A Highly Simplified Overview of the Complex Situation in Syria

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Last week, a singular image from Aleppo, Syria arrested hearts across the globe. A stunned five-year-old child, Omran Daqneesh, pulled from the rubble of his bomb devastated home, sat ghost-like, blurry-eyed and filthy, in a bright-lit ambulance, his smallness highlighted by the seat that held him like a doll.
CNN’s Kate Bolduan tearfully reported the incident, and a large audience shared the solemn moment with her live. That audience grew thereafter, as the newscast was uploaded to the Internet, receiving nearly one million views per day since it’s original broadcast. Slowly, these numbers are sure to dwindle off, and while each day will bring new news from Syria, the searing image of Omran will remain for many American’s the defining image and story of the war in Syria.
Omran’s story triggers our humanity, and awakens our empathy, in a way that others stories out of Syria – populated by jihadist rebels, authoritarian leaders, and foreign diplomats – fail to do. The situation in Syria is unarguably tied up in complexity. It might seem like one needs advance degrees in politics, history, and religion to even begin parsing through the details. However, it’s a current affair of global importance, and should be open to basic comprehension.
To this point we’ve prepared a highly simplified overview of the complex situation in Syria in an attempt to help readers gather a cursory understanding of the key developments and major players of the conflict.

Syria Enters Civil War

The current conflict in Syria was sparked by teenage graffiti in March of 2011. A couple of friends, excited by the news of Arab Spring uprisings in their region of the world, got the idea to tag their high school’s walls with incendiary slogans.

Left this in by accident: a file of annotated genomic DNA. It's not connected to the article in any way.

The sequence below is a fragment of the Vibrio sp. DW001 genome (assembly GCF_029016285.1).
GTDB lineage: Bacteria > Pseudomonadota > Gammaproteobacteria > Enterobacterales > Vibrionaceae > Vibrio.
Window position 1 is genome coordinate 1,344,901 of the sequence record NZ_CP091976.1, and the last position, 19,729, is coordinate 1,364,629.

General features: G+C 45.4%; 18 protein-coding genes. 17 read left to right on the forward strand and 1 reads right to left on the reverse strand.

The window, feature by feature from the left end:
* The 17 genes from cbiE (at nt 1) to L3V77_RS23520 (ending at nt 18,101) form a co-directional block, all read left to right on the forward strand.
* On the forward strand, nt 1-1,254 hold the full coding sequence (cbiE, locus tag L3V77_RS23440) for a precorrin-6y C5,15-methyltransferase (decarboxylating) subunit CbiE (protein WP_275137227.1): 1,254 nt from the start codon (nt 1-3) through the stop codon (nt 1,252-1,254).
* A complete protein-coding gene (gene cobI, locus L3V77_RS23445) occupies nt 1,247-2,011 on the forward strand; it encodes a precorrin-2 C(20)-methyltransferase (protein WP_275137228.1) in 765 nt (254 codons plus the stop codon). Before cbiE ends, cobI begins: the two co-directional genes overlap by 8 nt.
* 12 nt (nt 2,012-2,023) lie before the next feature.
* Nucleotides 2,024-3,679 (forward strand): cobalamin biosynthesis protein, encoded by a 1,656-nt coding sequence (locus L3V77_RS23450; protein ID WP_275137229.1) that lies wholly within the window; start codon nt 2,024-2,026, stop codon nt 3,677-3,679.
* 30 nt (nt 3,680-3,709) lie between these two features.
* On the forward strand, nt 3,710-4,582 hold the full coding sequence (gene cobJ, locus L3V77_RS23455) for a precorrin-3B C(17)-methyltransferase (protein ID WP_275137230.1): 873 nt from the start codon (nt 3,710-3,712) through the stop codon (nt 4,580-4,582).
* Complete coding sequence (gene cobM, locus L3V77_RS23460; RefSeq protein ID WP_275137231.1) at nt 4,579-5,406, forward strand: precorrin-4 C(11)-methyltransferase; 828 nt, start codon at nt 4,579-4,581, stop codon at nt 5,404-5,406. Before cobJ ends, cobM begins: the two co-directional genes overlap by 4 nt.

‘Ejak el door ya Doctor’ (‘It is your turn, Doctor’, aimed at trained ophthalmologist and despotic president, Bashar al-Assad.)
‘Eskot Bashar al-Assad’ (‘Down with Bashar al-Assad.)
When the teenagers were arrested and tortured, peaceful, pro-democracy protesters took to the streets in the teenagers’ hometown of Deraa.
Governmental security forces opened fire on the demonstrators, killing several, triggering nationwide protests demanding the resignation of President Assad. The government increased their force, and was eventually met by civilians and defecting rebel brigades taking up arms. The rebels organized under the title of the Free Syrian Army.
The country entered a civil war, divided almost exclusively between those for and against President Assad. However, in a short time, new actors would engage in the conflict, complicating affairs and muddying the lines between allies and enemies.

Extremists Join the Fight, Syrian Kurds Secede

In early 2012, during the infant stage of the conflict, extremists from Syria and the surrounding region flocked to join the rebel army. President Assad saw a potential defensive strategy in this development, and ordered the release of jihadist prisoners who would join the opposition movement. President Assad rightly anticipated that democratic, Western nations opposing his rule would be reluctant to support any rebel group that contained a jihadist constituency.